Only the Sovereign Hawaiian State can legitimize the United States Presence in Hawaii
The real irony, for those who understand the connection between sovereignty and power is that if the United States is the occupying power in Hawaii [as it is in Iraq] and the Hawaiian nation is occupied sovereign state under international law –it is only the Hawaiian State can quiet and fix the breaks in land title as to lands claimed by the United States.
In short, the chain of title to crown and government lands shows a break in 1898—a break in which generations of territorial and state attorneys struggled to patch, but couldn’t. The executive orders acquiring crown and government lands are defective in that the United States has no territorial jurisdiction to quiet title to such lands.
A smart Hawaiian nation would use its power to legitimize United States lands to negotiate with the United States, trading the imprimatur of its stamp as to validity to crown and government lands, for both monies and substantial and essential pieces of lands now federally occupied.
The Next Steps
The more important question is what to do in the present. First, all the backbiting, fractionalization, accusations of Hawaiians being traitors, the hint of war crimes and the refusal of the many-sided Hawaiian split on federal recognition must stop: It was never pono. It is an embarrassment to the Kapu Aloha practiced on Mauna Kea. It ignores the common ground that Hawaiians share.
The Hawaiian future starts now, with the election and ‘aha. [But haven’t you declared the election “dead”] Yes, I declared “their” election, the states’ election, the ‘aha dead under “their law”—federal law.
What prevents a non-state election, followed by a aha not tied to state money or procedure, by which rules as to delegates, voting, will be written by Hawaiians, and even some non-Hawaiians? Who says I cannot speak out—if not certified by Na’i Aupuni? Who says we cannot call our own convention?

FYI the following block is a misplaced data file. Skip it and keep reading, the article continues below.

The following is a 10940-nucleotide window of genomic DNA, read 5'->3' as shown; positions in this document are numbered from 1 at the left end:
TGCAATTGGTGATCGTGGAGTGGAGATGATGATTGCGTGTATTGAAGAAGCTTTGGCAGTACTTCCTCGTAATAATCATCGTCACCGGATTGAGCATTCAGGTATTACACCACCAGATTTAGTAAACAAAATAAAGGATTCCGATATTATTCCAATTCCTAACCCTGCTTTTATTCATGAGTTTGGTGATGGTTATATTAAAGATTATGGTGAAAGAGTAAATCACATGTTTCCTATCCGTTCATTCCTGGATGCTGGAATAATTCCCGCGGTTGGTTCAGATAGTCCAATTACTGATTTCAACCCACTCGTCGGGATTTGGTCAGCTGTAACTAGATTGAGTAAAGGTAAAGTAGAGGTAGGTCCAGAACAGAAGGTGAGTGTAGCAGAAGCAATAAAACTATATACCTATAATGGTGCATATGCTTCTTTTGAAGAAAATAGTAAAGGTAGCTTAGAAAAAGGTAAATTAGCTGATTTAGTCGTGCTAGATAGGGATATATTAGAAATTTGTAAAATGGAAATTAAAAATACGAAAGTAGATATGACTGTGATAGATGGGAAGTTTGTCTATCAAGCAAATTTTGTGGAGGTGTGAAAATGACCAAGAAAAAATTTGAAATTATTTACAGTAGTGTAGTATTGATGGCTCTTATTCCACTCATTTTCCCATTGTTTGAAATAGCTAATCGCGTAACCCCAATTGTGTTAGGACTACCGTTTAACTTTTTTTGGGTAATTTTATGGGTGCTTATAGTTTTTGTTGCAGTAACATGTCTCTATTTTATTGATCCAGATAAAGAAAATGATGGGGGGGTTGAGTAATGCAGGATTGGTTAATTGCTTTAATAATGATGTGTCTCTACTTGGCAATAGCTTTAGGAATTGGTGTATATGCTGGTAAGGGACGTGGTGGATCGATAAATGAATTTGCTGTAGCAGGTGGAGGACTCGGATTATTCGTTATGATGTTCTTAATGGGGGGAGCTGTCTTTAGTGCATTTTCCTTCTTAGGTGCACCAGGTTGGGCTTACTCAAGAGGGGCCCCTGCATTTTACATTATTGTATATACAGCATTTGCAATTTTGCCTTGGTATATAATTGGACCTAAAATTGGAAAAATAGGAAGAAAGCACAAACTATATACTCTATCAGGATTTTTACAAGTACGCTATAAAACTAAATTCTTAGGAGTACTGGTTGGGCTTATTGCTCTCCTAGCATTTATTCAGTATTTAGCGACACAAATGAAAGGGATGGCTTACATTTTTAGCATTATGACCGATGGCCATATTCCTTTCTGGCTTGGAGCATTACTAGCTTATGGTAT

Hawaiians have been needing to meet, on their own terms, on their own money, at a Hawaiian place, to discuss the future of Hawaii. All models of government can be on the “table,” and all alternative futures can be discussed. Most of all, the study of countries that reached the goals we seek can begin under our own direction.
Why do we assume that the rules of the game are always “their rules” not ours. Two things made the federal recognition process somewhat attractive: money and its protection, as would be provided by the federal government, and both structure and the dominant end plan was provided by the state and federal governments.
Hawaiians can design and prepare their own plan. But, where do we get the money? –The Royals—the Alii Trusts. They too must to be weaned away from their reliance on “the bottom line” a “bottom line” that compels fitting within federal tax rules that prohibiting political activities.
It is time for the Royals and the Alii to re-assert that historical status in society—their leadership and the provision of resources where accumulation of wealth never was a substitute for the obligations of alii—to be kahu, of kuleana of the lands, of pono and the welfare of the people. The Alii shall lead and feed the people. The people shall take care of their kuleana and always feed their Alii. It’s a new day in Hawaii.